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Thursday, Feb 26, 2009
Long before the Runaways, the Slits, Hole, and Sleater-Kinney took the stage, the members of Fanny proved to the narrow-minded masses that a group need not the Y chromosome to rock harder than Led Zeppelin. Fanny co-founder Jean Millington reflects on the last days of a band that truly are "rock and roll survivors".

If you don’t know who Fanny is, you will by the end of this article.


Though debate continues about whether the discourse of “Women in Rock” reinforces gender separatism in popular music, the fact is that female musicians, historically, have endured a plethora of issues completely foreign to their male peers. Women have had to wage combat in the male-dominated medium of rock and roll, fighting sexual objectification and condescending remarks of the “You play good for a girl” variety. Fanny was among the first bands to fight the status quo head on and illustrate to the narrow-minded masses that a group need not the Y chromosome to rock harder than Led Zeppelin.


Signed to Reprise in 1969, Fanny included sisters Jean Millington (bass) and June Millington (guitar), with Alice DeBuhr (drums) and Nickey Barclay (keyboards). June Millington proposed the name “Fanny” to the band members, thinking it represented a female guardian angel watching over the group as they endured the inevitable sexism. Reprise capitalized on the band’s name in a marketing campaign that nearly rendered the music secondary to the obvious double entendre – “Get Behind Fanny” (the slogan was actually a joke suggested by Barclay that management took quite seriously).


Producer and pop marksmen Richard Perry helmed production on their first three albums—Fanny (1970), Charity Ball (1971), and Fanny Hill (1972) – but brought their sizzling stage show down to a simmer in the studio. Matters improved little when Todd Rundgren was enlisted for Mother’s Pride (1973). The albums simply did not accurately convey the true measure of each band member’s musicianship nor did they contain the rawness of their concerts, which were among the most heralded rock and roll events of their time.


Jean Millington recently spoke with me about the tail end of Fanny’s career that culminated with their last album, Rock and Roll Survivors (1974). By then, June Millington and Alice DeBuhr had left the band and were replaced by Patti Quatro and Brie Howard, respectively. With the advent of glam rock, Fanny’s stage show had become more theatrical. Fanny joined a roster of similarly glammed-up and costumed acts like T. Rex, KISS, and Parliament when Rock and Roll Survivors found a home on Neil Bogart’s Casablanca Records. Fanny gave the label its second Top 40 hit when “Butter Boy” charted at #29 in February 1975. Unfortunately, Fanny had disintegrated by the time the song reached its chart peak.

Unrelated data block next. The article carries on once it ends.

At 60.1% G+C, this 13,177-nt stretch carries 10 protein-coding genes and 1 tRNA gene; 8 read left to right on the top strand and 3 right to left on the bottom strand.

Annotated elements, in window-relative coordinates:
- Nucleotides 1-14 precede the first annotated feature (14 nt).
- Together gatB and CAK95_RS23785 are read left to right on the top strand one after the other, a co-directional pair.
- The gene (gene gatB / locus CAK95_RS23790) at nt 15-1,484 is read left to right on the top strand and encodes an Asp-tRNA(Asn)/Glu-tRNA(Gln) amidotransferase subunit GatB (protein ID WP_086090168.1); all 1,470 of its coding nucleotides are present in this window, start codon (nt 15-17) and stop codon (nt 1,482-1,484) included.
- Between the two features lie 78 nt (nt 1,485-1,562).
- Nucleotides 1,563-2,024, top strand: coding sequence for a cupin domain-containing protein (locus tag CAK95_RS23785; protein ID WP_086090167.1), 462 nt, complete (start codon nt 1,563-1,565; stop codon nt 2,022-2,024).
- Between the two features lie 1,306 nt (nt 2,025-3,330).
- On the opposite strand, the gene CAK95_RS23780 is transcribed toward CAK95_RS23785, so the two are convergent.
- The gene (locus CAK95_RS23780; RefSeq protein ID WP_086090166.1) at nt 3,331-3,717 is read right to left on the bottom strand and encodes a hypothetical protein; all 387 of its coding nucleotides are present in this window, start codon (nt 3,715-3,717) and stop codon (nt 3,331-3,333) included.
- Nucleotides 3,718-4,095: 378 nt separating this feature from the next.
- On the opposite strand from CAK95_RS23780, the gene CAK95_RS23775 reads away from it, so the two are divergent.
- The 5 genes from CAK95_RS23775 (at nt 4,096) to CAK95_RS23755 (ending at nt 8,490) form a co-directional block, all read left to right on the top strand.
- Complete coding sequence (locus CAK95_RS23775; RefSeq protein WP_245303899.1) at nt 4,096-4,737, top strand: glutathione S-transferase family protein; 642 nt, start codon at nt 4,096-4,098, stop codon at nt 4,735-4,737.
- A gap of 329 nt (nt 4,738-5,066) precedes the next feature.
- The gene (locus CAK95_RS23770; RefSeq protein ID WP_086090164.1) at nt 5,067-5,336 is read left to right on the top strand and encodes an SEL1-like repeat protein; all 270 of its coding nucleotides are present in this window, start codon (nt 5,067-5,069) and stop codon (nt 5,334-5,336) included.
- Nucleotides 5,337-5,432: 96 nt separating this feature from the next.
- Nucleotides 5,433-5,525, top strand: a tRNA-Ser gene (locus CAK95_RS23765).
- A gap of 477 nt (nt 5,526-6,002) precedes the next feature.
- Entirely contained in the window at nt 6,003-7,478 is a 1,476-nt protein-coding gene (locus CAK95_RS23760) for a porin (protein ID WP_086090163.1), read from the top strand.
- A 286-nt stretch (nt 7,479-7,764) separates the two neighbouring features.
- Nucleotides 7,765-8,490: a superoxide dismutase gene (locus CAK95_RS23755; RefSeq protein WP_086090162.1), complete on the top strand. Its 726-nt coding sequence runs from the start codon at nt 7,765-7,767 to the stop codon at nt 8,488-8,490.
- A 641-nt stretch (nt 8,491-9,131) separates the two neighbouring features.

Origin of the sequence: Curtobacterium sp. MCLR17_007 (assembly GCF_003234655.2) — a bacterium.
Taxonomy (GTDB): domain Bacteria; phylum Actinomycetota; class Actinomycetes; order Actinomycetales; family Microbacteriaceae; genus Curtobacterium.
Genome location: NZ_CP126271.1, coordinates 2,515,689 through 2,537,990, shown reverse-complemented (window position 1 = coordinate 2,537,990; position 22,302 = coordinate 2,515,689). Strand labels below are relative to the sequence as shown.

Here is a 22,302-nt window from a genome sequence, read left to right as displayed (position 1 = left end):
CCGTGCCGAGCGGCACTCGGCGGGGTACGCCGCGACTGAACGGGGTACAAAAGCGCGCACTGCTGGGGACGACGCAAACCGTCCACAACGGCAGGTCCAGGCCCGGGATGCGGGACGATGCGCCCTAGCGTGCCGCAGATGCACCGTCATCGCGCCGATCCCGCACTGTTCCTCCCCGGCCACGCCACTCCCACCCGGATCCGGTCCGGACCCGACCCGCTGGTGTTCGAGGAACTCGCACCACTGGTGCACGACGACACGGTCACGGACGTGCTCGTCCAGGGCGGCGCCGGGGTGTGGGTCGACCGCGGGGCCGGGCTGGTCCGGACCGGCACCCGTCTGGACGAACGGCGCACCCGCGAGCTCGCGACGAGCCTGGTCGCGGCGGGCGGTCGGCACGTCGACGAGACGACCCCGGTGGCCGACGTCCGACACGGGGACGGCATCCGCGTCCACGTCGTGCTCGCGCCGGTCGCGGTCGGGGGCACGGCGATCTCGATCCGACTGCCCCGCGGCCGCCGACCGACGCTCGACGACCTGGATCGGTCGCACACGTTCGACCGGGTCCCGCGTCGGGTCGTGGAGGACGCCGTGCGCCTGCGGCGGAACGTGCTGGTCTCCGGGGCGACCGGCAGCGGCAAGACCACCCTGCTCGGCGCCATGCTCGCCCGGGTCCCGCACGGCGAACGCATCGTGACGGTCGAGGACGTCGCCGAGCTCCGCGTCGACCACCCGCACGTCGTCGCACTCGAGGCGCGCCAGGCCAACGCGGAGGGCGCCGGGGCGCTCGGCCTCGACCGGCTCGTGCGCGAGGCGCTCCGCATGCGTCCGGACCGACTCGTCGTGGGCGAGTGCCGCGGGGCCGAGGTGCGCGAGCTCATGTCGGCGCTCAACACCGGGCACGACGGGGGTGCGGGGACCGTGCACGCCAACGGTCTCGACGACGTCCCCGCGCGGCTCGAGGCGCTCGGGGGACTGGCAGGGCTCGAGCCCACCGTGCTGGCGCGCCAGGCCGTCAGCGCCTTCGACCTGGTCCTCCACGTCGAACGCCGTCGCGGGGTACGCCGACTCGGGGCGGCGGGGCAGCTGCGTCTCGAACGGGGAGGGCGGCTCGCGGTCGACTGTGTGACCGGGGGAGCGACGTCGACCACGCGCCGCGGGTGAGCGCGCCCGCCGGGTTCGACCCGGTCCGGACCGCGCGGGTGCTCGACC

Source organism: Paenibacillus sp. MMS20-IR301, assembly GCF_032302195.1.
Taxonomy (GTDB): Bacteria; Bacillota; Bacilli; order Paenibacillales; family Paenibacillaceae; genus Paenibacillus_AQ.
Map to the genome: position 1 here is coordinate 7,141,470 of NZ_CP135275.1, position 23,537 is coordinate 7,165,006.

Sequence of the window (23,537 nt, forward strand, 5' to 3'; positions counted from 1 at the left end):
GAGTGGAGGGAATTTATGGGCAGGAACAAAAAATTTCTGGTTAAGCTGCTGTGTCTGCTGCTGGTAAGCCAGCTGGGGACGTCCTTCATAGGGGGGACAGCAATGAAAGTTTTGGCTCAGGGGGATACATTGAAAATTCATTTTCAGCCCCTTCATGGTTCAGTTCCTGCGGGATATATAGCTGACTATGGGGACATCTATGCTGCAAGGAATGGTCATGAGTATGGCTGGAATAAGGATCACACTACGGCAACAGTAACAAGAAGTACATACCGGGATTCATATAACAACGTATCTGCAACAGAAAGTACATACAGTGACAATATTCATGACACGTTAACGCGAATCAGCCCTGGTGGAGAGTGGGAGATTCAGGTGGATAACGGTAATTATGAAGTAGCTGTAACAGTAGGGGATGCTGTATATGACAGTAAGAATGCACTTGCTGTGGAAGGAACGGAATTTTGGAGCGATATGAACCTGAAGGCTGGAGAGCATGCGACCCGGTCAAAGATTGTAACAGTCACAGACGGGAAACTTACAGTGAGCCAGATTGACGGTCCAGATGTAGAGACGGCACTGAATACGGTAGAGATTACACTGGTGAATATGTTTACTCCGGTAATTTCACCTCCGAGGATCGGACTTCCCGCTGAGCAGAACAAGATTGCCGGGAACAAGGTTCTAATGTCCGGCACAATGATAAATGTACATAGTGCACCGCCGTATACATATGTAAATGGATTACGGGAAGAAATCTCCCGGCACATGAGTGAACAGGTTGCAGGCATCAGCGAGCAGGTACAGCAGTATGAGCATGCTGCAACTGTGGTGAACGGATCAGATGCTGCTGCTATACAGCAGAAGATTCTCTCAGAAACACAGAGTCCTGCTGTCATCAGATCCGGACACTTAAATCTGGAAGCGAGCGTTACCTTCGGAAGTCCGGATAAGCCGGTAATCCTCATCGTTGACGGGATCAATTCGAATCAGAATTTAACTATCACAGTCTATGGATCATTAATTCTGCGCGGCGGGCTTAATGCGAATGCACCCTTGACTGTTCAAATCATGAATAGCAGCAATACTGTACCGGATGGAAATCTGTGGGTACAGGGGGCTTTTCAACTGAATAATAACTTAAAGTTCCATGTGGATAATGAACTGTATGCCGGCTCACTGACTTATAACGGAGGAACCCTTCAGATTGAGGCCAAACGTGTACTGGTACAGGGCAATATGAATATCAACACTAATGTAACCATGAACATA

Though our conversation focused on the end of Fanny’s career, Millington reflected on some of the group’s earlier work for Reprise, all of which was released on a deluxe four-CD set by Rhino, First Time in a Long Time (2002). In listening to the music four decades later, and hearing Jean’s vivid recollections, let the record show that long before The Runaways, The Slits, Hole, and Sleater-Kinney took the stage, the members of Fanny were blazing trails and emphasizing that there was more to a name than cheeky sloganeering. (Note: additional portions of this interview will appear in PopMatters’ forthcoming retrospective celebrating the 35th anniversary of Casablanca Records.)


Did the band consciously approach Rock and Roll Survivors as a conceptual piece?
Yes. Nickey was always extremely influenced by the English rock and roll scene. I still consider her to be quite a musical genius. At that time, it was the whole glam rock era. With the addition of Patti into the band, who was very theatrical, that was just the direction it was taking. We thought, Why don’t we go ahead and make a cohesive thing and have a direction. It’s really about after all that we’d been through, we had still survived. We were rock and roll survivors. It really was a conscious thought.

Describe your relationship with Vini Poncia. Was he selected by you or management to produce Rock and Roll Survivors?
He was selected by management. We hung out a lot with Vini on a very personal level.  Basically, in retrospect, I understand what had happened. Richard Perry collaborated a lot with Vini. I don’t remember what project Richard was involved with at the time but I kind of get the feeling that we were handed over to Vini because Richard was really busy.  Plus, I don’t think the rock and roll thing was Richard’s forte at that time.  I think he thought that Vini could do a better job for us.


I don’t think he really got who we were. He’s a really great guy, and we had a lot of fun with Vini, but as a producer, I don’t think he was really as strong as what we actually needed.